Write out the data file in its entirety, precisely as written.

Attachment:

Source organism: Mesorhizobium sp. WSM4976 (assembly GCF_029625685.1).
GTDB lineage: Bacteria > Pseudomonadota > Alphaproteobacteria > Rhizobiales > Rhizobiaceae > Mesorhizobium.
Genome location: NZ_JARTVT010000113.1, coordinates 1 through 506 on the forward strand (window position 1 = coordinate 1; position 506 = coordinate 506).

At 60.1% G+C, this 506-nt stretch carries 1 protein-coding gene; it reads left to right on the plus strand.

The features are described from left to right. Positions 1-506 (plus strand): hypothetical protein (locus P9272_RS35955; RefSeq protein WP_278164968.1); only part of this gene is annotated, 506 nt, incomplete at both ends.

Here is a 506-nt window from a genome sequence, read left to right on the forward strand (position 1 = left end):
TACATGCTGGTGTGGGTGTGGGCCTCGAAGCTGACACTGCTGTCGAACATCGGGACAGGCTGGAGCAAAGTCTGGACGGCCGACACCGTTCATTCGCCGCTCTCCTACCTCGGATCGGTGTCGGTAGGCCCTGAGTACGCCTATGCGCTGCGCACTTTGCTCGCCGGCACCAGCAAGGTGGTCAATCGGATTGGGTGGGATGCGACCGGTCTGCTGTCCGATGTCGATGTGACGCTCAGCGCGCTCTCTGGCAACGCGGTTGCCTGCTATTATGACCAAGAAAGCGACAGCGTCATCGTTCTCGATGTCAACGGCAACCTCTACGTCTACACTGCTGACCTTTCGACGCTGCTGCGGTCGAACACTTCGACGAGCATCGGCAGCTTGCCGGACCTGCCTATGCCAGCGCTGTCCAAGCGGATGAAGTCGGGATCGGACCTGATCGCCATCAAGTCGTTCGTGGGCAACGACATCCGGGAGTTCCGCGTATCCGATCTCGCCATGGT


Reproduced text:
Source organism: Mesorhizobium sp. WSM4976 (assembly GCF_029625685.1).
GTDB lineage: Bacteria > Pseudomonadota > Alphaproteobacteria > Rhizobiales > Rhizobiaceae > Mesorhizobium.
Genome location: NZ_JARTVT010000113.1, coordinates 1 through 506 on the forward strand (window position 1 = coordinate 1; position 506 = coordinate 506).

At 60.1% G+C, this 506-nt stretch carries 1 protein-coding gene; it reads left to right on the plus strand.

The features are described from left to right. Positions 1-506 (plus strand): hypothetical protein (locus P9272_RS35955; RefSeq protein WP_278164968.1); only part of this gene is annotated, 506 nt, incomplete at both ends.

Here is a 506-nt window from a genome sequence, read left to right on the forward strand (position 1 = left end):
TACATGCTGGTGTGGGTGTGGGCCTCGAAGCTGACACTGCTGTCGAACATCGGGACAGGCTGGAGCAAAGTCTGGACGGCCGACACCGTTCATTCGCCGCTCTCCTACCTCGGATCGGTGTCGGTAGGCCCTGAGTACGCCTATGCGCTGCGCACTTTGCTCGCCGGCACCAGCAAGGTGGTCAATCGGATTGGGTGGGATGCGACCGGTCTGCTGTCCGATGTCGATGTGACGCTCAGCGCGCTCTCTGGCAACGCGGTTGCCTGCTATTATGACCAAGAAAGCGACAGCGTCATCGTTCTCGATGTCAACGGCAACCTCTACGTCTACACTGCTGACCTTTCGACGCTGCTGCGGTCGAACACTTCGACGAGCATCGGCAGCTTGCCGGACCTGCCTATGCCAGCGCTGTCCAAGCGGATGAAGTCGGGATCGGACCTGATCGCCATCAAGTCGTTCGTGGGCAACGACATCCGGGAGTTCCGCGTATCCGATCTCGCCATGGT